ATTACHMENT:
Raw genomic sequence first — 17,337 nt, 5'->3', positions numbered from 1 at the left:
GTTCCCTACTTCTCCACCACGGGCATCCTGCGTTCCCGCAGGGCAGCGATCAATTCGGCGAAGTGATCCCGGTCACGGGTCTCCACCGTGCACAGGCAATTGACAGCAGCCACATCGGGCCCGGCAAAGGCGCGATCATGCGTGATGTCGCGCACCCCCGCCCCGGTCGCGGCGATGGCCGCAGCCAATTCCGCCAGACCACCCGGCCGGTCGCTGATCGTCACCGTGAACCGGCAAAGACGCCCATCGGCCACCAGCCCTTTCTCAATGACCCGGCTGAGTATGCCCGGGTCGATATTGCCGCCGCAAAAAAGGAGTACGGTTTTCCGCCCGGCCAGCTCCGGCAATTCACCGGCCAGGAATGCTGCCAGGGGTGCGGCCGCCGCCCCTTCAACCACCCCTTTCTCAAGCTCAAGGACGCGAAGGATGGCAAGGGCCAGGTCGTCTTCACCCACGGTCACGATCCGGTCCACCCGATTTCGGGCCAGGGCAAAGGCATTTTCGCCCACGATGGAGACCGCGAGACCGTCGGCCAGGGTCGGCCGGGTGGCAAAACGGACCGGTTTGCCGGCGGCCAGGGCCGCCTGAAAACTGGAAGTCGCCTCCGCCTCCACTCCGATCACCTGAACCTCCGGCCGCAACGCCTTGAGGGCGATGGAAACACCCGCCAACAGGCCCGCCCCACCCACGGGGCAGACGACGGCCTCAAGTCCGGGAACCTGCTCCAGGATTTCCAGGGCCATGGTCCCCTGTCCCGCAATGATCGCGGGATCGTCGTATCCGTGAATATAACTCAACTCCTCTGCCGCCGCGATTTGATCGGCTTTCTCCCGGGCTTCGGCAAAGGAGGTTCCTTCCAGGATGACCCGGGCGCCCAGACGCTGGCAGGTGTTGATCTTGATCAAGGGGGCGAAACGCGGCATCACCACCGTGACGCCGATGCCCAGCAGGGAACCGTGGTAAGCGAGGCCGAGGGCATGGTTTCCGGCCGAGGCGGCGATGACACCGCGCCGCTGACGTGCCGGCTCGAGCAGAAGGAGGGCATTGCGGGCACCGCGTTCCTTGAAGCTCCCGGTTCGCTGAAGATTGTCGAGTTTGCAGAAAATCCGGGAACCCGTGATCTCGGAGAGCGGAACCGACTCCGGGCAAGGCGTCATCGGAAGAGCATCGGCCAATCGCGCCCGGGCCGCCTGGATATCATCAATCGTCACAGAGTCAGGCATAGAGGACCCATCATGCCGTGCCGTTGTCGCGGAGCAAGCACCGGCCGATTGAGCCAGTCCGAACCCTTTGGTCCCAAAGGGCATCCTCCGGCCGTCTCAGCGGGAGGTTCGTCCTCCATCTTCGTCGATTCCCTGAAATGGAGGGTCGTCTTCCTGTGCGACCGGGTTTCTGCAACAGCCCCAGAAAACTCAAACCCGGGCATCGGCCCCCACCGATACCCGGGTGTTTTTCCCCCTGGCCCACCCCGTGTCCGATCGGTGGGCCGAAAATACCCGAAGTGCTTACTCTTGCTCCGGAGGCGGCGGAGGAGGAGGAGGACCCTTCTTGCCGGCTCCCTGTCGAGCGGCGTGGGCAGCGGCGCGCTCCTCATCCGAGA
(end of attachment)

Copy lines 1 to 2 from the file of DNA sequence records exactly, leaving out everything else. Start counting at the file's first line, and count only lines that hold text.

Raw genomic sequence first — 17,337 nt, 5'->3', positions numbered from 1 at the left:
GTTCCCTACTTCTCCACCACGGGCATCCTGCGTTCCCGCAGGGCAGCGATCAATTCGGCGAAGTGATCCCGGTCACGGGTCTCCACCGTGCACAGGCAATTGACAGCAGCCACATCGGGCCCGGCAAAGGCGCGATCATGCGTGATGTCGCGCACCCCCGCCCCGGTCGCGGCGATGGCCGCAGCCAATTCCGCCAGACCACCCGGCCGGTCGCTGATCGTCACCGTGAACCGGCAAAGACGCCCATCGGCCACCAGCCCTTTCTCAATGACCCGGCTGAGTATGCCCGGGTCGATATTGCCGCCGCAAAAAAGGAGTACGGTTTTCCGCCCGGCCAGCTCCGGCAATTCACCGGCCAGGAATGCTGCCAGGGGTGCGGCCGCCGCCCCTTCAACCACCCCTTTCTCAAGCTCAAGGACGCGAAGGATGGCAAGGGCCAGGTCGTCTTCACCCACGGTCACGATCCGGTCCACCCGATTTCGGGCCAGGGCAAAGGCATTTTCGCCCACGATGGAGACCGCGAGACCGTCGGCCAGGGTCGGCCGGGTGGCAAAACGGACCGGTTTGCCGGCGGCCAGGGCCGCCTGAAAACTGGAAGTCGCCTCCGCCTCCACTCCGATCACCTGAACCTCCGGCCGCAACGCCTTGAGGGCGATGGAAACACCCGCCAACAGGCCCGCCCCACCCACGGGGCAGACGACGGCCTCAAGTCCGGGAACCTGCTCCAGGATTTCCAGGGCCATGGTCCCCTGTCCCGCAATGATCGCGGGATCGTCGTATCCGTGAATATAACTCAACTCCTCTGCCGCCGCGATTTGATCGGCTTTCTCCCGGGCTTCGGCAAAGGAGGTTCCTTCCAGGATGACCCGGGCGCCCAGACGCTGGCAGGTGTTGATCTTGATCAAGGGGGCGAAACGCGGCATCACCACCGTGACGCCGATGCCCAGCAGGGAACCGTGGTAAGCGAGGCCGAGGGCATGGTTTCCGGCCGAGGCGGCGATGACACCGCGCCGCTGACGTGCCGGCTCGAGCAGAAGGAGGGCATTGCGGGCACCGCGTTCCTTGAAGCTCCCGGTTCGCTGAAGATTGTCGAGTTTGCAGAAAATCCGGGAACCCGTGATCTCGGAGAGCGGAACCGACTCCGGGCAAGGCGTCATCGGAAGAGCATCGGCCAATCGCGCCCGGGCCGCCTGGATATCATCAATCGTCACAGAGTCAGGCATAGAGGACCCATCATGCCGTGCCGTTGTCGCGGAGCAAGCACCGGCCGATTGAGCCAGTCCGAACCCTTTGGTCCCAAAGGGCATCCTCCGGCCGTCTCAGCGGGAGGTTCGTCCTCCATCTTCGTCGATTCCCTGAAATGGAGGGTCGTCTTCCTGTGCGACCGGGTTTCTGCAACAGCCCCAGAAAACTCAAACCCGGGCATCGGCCCCCACCGATACCCGGGTGTTTTTCCCCCTGGCCCACCCCGTGTCCGATCGGTGGGCCGAAAATACCCGAAGTGCTTACTCTTGCTCCGGAGGCGGCGGAGGAGGAGGAGGACCCTTCTTGCCGGCTCCCTGTCGAGCGGCGTGGGCAGCGGCGCGCTCCTCATCCGAGA